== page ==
The education sector in Kenya is about to receive a boost with the launch of a new initiative that will assist teachers and learners access material through ICT.
Dubbed “Badiliko” (“change” in Swahili) digital hubs, the programme aims to change the way over 100,000 students across Kenya access learning. The programme will also aid over 20,000 teachers. Training of teachers has begun across the country on how to use the digital hubs.
Across Africa, a total of 127 digital hubs will be launched bringing the technology to over half a million teachers and learners.
Concurrently with the Kenyan launch, the British Council has digital hubs in Tanzania, Uganda, Zambia, Rwanda, Sierra Leone, Malawi, Ghana and Nigeria.
Airtel has also joined in the project by providing internet connectivity to the hubs for the next three years.
“This latest partnership initiative with Bharti Airtel demonstrates our commitment to improving access to high-quality teaching and learning in Africa,” Tony Reilly, Country Director of British Council said.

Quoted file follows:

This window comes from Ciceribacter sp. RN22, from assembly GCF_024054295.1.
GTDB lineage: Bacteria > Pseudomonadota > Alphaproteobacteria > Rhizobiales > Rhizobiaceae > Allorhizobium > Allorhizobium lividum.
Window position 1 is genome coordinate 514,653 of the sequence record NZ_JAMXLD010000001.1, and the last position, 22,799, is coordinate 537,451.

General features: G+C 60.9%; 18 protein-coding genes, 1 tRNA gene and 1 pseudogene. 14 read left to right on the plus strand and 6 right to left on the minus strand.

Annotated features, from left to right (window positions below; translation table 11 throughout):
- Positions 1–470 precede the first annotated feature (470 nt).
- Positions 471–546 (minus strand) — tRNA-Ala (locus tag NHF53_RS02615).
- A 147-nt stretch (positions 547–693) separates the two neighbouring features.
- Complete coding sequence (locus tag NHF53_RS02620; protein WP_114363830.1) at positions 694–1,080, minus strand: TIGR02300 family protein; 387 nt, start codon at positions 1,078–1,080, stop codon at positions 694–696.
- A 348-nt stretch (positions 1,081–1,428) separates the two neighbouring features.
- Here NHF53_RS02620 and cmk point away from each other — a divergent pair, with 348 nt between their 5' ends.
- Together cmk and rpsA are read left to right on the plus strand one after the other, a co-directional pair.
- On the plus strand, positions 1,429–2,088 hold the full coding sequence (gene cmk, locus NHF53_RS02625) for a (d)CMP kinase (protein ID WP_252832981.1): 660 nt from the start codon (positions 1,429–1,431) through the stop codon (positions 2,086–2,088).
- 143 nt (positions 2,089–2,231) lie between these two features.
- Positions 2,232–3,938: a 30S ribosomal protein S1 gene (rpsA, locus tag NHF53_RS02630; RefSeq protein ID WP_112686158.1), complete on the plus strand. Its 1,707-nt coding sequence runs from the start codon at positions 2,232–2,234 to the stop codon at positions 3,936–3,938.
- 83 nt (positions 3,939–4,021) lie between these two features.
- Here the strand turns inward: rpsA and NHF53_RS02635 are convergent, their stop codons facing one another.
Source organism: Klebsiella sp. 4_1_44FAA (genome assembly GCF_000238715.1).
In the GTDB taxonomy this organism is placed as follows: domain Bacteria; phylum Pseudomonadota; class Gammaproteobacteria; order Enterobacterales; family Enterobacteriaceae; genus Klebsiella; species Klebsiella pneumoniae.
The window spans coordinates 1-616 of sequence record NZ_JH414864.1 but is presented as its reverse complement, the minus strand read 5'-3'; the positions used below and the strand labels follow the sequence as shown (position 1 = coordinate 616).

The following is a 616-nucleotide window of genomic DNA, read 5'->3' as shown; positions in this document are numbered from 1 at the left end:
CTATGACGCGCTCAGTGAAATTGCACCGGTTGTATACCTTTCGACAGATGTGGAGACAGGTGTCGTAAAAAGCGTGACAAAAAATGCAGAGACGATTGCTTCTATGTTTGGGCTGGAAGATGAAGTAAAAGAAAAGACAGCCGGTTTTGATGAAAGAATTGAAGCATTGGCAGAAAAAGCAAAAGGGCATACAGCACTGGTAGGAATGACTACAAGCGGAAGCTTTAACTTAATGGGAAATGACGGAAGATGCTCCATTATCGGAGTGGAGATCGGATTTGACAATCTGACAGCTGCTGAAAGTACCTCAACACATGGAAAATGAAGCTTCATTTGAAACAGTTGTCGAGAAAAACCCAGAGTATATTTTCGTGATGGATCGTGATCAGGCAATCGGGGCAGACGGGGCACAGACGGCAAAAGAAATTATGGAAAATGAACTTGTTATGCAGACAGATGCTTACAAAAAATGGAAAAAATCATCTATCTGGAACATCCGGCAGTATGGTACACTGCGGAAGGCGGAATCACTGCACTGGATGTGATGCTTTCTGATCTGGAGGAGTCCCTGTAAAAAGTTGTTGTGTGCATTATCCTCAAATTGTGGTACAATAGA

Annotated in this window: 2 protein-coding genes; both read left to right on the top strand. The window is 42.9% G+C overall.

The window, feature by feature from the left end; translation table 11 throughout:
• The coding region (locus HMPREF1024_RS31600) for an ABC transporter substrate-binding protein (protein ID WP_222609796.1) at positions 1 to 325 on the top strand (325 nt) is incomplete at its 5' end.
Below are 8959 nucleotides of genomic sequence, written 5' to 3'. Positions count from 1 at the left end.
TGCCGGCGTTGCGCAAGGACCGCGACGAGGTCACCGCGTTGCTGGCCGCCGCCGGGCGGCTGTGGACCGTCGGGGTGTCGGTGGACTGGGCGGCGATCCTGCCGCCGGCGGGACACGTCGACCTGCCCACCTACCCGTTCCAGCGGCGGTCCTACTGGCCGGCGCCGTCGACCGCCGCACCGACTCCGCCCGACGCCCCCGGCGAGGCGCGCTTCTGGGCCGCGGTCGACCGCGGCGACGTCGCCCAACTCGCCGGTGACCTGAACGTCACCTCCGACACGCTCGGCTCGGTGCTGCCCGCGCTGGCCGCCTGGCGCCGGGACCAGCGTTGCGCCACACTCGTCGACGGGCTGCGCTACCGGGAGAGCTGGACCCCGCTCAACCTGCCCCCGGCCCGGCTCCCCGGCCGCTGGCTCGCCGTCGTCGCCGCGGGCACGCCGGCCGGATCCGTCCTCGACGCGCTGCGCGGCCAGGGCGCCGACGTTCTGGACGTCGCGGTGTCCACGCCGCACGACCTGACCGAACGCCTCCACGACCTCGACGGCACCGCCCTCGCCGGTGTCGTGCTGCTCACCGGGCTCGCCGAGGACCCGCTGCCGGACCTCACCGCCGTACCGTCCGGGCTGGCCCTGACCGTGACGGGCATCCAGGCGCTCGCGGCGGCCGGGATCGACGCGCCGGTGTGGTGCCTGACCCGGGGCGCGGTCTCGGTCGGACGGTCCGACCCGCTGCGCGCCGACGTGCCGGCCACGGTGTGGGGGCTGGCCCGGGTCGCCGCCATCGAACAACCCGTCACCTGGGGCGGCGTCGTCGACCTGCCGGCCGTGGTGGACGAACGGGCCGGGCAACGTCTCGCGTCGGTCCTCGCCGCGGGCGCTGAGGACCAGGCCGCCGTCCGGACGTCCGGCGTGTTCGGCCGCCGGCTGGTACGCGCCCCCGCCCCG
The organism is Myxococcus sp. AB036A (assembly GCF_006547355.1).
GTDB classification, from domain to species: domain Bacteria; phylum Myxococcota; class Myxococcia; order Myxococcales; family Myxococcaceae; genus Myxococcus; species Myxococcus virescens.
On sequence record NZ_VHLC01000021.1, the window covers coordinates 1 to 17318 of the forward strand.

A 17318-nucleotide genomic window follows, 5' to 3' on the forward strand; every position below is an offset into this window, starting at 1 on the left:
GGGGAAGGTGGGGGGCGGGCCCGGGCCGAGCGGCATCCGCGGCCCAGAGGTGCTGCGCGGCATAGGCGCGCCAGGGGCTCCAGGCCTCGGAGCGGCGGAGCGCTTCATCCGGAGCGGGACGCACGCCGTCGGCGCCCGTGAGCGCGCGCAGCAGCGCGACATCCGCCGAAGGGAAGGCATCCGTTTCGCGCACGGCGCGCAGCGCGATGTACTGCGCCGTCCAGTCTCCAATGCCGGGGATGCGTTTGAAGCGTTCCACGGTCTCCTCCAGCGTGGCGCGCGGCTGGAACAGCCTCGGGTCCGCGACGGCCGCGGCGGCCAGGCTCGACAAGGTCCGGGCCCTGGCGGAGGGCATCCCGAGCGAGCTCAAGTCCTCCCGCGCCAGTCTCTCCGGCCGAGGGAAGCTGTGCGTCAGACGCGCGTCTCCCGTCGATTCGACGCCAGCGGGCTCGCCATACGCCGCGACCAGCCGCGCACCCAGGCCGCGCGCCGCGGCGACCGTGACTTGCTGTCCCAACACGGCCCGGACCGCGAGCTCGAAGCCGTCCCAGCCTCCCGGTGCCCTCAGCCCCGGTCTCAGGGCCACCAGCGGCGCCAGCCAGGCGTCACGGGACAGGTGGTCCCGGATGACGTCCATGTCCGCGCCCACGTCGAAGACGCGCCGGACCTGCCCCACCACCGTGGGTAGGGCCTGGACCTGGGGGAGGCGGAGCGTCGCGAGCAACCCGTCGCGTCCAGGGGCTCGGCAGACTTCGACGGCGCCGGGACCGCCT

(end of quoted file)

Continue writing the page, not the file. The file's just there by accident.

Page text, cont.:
“Our digital ambassadors are now implementing ICT and innovation teaching practice in classrooms across the continent,” Reilly added.
British Council over the last three years, has been involved in a programme called, Connecting Classrooms where over 300 schools have benefited from the programme. Some of the resource for this programme are available online.
Such initiatives add the momentum on the current governments plan to digitize school learning in Kenya. But with these developments, it seems that there is duplication of effort with lack of one streamline programme that would incorporate the private sector and the government.
The Kenyan government in 4 months time will be rolling out the laptop use in primary school. There has been little on a way forward in terms of the digital material that will be used in all of these elearning efforts. Could this be another unresolved huddle waiting for the school laptop projects?